Designing Predicaments Step 6: the right reason

Today in our series about elearning scenarios, we look at the reason why the right choice is the right choice. You need to define that in Step 1, and be aware of it throughout. It’s important that it’s not just applicable in this situation but in a range of situations – in other words, it’s a principle.

In the last video our character was in a predicament which we’d built, and we’d decided what the best choice was.

Before we look at the other choices, it’s important to be sure about the reasons for that being the best choice, and how we make the link to other work situations.

So this is Step 6

In instructional design there’s a distinction between a procedure and a principle. A procedure is a series of steps which, followed correctly, give the right result. Something like ‘How to create a new document in Word and save it in a folder’ or ‘How to set a central heating timer to come on twice a day’. You either do it right or do it wrong.

A principle involves judgement. It’s a statement that a certain type of action will usually lead to desirable results, but you have to decide whether it applies in this situation and how you would apply it.

There’s usually no point in writing scenario-based learning about procedures, unless you want to focus on speed of decisionmaking. You’d be better creating a job aid.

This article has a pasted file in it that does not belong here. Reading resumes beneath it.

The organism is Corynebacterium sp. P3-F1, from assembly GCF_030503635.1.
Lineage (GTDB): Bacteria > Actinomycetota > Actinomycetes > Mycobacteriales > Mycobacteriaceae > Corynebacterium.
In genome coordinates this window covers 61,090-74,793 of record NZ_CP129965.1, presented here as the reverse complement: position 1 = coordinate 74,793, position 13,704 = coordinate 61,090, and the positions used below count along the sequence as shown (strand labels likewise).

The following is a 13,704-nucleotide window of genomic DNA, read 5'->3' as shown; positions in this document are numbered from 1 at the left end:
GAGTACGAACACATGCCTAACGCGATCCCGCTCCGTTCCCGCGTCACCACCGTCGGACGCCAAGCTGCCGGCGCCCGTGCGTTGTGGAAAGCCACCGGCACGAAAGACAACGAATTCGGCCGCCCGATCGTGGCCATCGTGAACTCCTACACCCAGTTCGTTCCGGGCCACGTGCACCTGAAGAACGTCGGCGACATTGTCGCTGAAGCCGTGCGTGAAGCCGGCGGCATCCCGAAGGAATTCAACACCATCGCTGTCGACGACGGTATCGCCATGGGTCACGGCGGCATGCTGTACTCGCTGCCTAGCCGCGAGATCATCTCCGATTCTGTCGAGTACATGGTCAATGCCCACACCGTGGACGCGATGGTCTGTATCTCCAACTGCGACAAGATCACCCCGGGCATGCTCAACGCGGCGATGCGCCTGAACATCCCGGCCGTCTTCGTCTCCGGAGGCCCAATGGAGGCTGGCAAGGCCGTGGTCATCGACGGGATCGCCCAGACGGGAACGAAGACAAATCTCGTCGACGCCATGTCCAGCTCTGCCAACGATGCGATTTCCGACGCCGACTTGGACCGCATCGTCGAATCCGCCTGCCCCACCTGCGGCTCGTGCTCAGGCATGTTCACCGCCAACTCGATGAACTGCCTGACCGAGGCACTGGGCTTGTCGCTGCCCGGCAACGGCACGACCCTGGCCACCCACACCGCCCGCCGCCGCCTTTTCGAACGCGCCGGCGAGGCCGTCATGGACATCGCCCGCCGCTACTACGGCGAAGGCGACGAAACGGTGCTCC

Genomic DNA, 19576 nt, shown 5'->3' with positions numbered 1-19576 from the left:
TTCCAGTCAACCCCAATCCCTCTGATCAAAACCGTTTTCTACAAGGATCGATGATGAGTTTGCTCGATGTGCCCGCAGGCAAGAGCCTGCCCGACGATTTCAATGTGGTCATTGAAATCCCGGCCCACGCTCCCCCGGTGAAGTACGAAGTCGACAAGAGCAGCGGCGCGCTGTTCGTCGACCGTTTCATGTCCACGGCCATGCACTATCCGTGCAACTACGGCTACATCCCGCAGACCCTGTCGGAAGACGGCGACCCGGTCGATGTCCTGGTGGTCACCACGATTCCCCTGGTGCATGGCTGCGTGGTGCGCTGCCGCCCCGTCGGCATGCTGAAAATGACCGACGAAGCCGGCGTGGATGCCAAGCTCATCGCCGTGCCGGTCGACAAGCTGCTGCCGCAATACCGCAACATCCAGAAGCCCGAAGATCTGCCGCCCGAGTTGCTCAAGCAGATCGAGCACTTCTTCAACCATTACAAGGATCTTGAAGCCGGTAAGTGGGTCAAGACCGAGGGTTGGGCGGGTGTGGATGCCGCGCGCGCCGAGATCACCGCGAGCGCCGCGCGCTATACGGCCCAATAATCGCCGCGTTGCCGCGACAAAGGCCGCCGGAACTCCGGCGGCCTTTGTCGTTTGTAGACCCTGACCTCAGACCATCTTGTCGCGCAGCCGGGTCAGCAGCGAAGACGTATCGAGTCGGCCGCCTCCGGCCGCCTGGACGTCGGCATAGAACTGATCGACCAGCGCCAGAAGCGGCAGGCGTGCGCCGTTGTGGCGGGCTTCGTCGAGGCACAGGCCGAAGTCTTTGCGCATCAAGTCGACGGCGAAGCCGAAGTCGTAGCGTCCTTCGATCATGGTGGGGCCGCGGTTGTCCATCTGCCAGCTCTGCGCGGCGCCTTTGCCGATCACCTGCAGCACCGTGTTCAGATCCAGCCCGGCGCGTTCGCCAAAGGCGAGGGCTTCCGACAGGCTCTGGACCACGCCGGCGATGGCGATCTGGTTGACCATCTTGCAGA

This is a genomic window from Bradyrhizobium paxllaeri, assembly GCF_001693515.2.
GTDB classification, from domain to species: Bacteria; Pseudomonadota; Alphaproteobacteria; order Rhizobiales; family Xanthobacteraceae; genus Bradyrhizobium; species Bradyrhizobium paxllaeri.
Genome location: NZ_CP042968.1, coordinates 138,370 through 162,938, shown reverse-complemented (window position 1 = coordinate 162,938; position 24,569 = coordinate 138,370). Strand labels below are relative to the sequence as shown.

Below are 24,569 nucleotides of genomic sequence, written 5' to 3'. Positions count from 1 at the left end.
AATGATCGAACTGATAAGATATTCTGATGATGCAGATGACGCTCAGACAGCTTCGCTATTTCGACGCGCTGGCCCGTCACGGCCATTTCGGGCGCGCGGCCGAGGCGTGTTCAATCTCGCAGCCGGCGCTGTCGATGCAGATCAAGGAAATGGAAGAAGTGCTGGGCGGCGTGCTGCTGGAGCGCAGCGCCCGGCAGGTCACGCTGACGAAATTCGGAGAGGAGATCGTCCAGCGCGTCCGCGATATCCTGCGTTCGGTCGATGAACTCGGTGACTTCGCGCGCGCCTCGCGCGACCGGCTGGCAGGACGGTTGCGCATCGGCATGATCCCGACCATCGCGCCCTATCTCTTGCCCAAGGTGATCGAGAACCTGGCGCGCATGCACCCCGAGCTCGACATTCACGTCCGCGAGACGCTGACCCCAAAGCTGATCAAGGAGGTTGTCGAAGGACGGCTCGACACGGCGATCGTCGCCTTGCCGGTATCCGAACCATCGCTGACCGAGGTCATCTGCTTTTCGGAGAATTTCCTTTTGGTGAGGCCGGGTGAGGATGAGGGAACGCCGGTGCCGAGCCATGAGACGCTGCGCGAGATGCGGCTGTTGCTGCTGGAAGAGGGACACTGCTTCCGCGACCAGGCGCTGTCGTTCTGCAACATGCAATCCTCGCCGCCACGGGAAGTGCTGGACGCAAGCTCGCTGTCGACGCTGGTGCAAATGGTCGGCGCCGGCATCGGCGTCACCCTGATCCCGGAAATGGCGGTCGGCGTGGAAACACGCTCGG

So what principle are we getting at here? That is also something you will have set down in Step 1 under ‘because …’

It might be a principle that your sponsor gives you in words – for example a company’s model of customer service. Or it might be something you’ve elicited from a subject expert – a gut feeling or rule of thumb that you’ve put into words. The point here is that you have to know what it is, and that it could apply to more than one situation.

In our case it’s the principle that feedback on performance should always be given in private, to allow the recipient to digest it, question it and make decisions based on it. Positive feedback is a different thing from public recognition.

When you’re building the scenario you can test their understanding of this in the debrief stage.

Working Out Loud update

I’m now feeling quite comfortable with Videoscribe, and have used it on the Action Map page of this site too. In that case I didn’t have a voiceover.  I’ve learned how to erase parts of the screen, and remove objects without the ‘eraser hand’ too.  My next learning task will be creating more of my own graphics in Illustrator and formatting them in SVG in such a way they’re not too detailed for Videoscribe.

It’s still taking me at least half  to three quarters a day to write each script, record the voiceover and get the Videoscribe made and uploaded. So that’s an issue but one I’m happy to live with for now while I do have the time, and I hope I’ll get quicker as time goes on.


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